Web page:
(JNS.org) Leading Israeli Christians gathered at a Jerusalem conference to declare their own identity apart from Arab Muslims, and their support for Israel.
“We are not Arabs,” the group declared. “We are Christians who speak Arabic.”
Participants at the conference—titled “Israeli Christians: Breaking Free? The advent of an independent Christian voice in Israel”—said their history, culture, and heritage have been hijacked by Muslim Arabs in the region. They said they feel a closer affinity to Israel and the Jewish people, which their culture and religion originally derived from.
“The Christian public wants to integrate into Israeli society, against the wishes of its old leadership. There are those who keep pushing us to the margins, keeping us the victims nationalism that is not our own, and of a conflict that has nothing to do with us,” said Father Gabriel Nadaf, a Greek Orthodox Priest and advocate for Christian enlistment in the Israel Defense Forces through the Israeli Christian Recruitment Forum, Israel Hayom reported.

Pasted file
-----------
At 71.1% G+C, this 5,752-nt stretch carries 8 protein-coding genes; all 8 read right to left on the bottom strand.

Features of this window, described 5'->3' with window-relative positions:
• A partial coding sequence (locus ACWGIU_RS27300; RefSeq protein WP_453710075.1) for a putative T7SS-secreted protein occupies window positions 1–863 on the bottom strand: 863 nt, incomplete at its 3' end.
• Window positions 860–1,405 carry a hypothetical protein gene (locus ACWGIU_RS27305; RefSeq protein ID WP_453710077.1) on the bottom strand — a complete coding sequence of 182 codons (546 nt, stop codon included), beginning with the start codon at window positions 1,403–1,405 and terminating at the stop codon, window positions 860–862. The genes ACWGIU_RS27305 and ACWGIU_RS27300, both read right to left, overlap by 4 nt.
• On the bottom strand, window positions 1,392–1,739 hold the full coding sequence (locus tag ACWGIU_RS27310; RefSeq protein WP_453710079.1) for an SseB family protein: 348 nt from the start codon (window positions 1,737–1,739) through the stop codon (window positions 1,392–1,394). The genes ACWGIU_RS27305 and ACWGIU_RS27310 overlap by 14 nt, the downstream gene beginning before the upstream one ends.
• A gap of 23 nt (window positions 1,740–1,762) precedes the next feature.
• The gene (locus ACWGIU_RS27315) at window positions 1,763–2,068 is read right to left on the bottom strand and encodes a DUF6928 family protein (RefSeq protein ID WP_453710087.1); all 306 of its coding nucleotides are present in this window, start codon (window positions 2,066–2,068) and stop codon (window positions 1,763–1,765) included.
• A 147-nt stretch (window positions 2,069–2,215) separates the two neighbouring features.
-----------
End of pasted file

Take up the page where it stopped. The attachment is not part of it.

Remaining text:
Another theme at the conference was a reassertion of Christian identity in the region. Speakers blamed the Arab Invasions of the 7th century for gradually erasing their identity. A former Israeli Christian paratrooper, Lt. (ret) Shaadi Khalloul, said he has lobbied the Israeli government to recognize his community as Aramaic Christians, referring to the majority language spoken by Christians and Jews prior to the 7th century Arab invasion. Aramaic is still spoken by isolated communities today. Khalloul calls his group “B’nei Keyama,” which means “allies” in Aramaic.
“The typical Christian student thinks that he belongs to the Arab people and the Islamic nation, instead of speaking to the people with whom he truly shares his roots—the Jewish people, whose origins are in the Land of Israel,” Khalloul said.
Israel has one of the few growing Middle East Christian communities. According to the country’s Central Bureau of Statistics, there were 158,000 Christians living in Israel in 2012, constituting 2 percent of the population, up from 154,000 in 2011.